The European Central Bank has limited powers and the decision for a massive, coordinated bailout would require something that has not yet occurred - a rapid, coherent decision-making process emerging from the EU's headquarters in Brussels. This is not likely. As Ambrose Evans-Pritchard noted in The Telegraph on February 15, 2009, "Berlin is not going to rescue Ireland, Spain, Greece, and Portugal as the collapse of their credit bubbles leads to rising defaults, or rescue Italy by accepting plans for EU 'union bonds' should the debt markets take fright at the rocketing trajectory of Italy's public debt (hitting 112% of GDP next year), just revised up from 101% - big change), or rescue Austria from its Habsburg adventurism." While many developed countries can survive large public sector debt burdens (like Japan, Italy and Belgium), the current environment makes the rapid absorption of a large amount of debt, which would have to be financed by bonds or loans, potentially more difficult than usual.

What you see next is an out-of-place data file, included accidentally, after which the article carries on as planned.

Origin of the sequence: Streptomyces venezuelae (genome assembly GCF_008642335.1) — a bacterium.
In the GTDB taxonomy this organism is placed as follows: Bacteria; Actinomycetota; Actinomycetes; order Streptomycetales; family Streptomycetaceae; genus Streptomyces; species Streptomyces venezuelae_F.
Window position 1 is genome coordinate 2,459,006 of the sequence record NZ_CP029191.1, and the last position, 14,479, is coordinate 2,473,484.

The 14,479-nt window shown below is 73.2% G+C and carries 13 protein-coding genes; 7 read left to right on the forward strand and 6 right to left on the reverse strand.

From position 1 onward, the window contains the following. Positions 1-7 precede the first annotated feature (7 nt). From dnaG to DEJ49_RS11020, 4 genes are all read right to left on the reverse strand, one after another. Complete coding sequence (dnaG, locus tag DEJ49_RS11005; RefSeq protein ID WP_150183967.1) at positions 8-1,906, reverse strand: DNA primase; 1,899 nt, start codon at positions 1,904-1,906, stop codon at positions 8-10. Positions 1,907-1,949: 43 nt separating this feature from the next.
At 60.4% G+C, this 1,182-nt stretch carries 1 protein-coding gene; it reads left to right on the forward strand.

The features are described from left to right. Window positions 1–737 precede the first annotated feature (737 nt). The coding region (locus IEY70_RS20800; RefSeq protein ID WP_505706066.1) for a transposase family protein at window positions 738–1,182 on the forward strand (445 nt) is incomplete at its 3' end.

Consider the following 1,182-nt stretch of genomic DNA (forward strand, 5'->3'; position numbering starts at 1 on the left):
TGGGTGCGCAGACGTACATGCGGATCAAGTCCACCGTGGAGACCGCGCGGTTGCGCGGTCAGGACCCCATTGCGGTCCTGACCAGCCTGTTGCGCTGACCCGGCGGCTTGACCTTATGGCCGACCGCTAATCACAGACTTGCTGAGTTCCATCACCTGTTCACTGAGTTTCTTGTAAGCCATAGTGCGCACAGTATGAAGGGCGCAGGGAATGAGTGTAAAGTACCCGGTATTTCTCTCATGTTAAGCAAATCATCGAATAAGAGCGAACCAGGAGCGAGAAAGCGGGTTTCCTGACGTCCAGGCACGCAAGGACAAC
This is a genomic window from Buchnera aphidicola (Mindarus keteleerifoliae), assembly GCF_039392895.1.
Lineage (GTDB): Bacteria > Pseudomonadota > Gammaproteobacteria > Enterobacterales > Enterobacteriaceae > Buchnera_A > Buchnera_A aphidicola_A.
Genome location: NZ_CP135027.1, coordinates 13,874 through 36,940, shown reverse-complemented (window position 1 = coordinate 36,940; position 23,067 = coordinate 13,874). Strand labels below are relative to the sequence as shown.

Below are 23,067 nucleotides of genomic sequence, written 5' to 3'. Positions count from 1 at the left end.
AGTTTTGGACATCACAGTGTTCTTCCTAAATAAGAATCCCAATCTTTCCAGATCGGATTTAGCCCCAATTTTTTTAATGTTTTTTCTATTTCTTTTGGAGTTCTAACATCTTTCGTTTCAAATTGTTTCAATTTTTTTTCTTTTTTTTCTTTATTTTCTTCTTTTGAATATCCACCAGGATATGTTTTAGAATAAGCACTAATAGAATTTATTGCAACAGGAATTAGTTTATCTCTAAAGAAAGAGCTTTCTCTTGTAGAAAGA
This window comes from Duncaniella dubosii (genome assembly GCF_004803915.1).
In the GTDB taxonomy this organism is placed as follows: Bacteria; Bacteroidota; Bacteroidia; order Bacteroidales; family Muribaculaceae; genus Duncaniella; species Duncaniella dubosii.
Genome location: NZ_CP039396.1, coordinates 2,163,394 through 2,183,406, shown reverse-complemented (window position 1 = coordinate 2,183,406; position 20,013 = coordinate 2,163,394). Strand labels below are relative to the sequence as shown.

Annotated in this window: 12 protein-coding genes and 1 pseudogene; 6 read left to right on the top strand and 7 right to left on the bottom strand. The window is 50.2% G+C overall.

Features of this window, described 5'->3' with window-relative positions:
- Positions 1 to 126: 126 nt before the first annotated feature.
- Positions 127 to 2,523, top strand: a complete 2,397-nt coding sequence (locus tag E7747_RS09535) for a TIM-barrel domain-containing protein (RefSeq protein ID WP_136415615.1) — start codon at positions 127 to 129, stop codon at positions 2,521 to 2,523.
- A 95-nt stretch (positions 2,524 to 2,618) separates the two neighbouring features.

The global economy is in a precarious state. The most recent IMF economic forecast, updated at the end of January 2009, projects that world growth will fall to 0.5% this year, its lowest rate since World War II. According to the Fund: "Despite wide-ranging policy actions, financial strains remain acute, pulling down the real economy. A sustained economic recovery will not be possible until the financial sector's functionality is restored and credit markets are unclogged." The IMF is already forecasting the Euro area's real GDP will contract by 2% in 2009, with 0.2% growth in 2010. Our concern is that the ripples from a series of corporate and possibly sovereign defaults in the East roll into Western banks. This may initiate another round of upheaval that could tip over already strained credit systems - beyond what national governments can handle and what the EU is willing to deal with. This could set in motion more significant power shifts, with the Euro being a possible victim, parts of Eastern Europe falling into socio-economic turmoil -- with perhaps a slide in governments toward more authoritarian forms of rule -- and weakening the appeal of Western institutions and capitalism. If nothing else this is an old-fashioned crisis in capitalism and its impact on Eastern Europe has all the potential to be profound, transformative, and long-lasting, with no easy solutions at hand.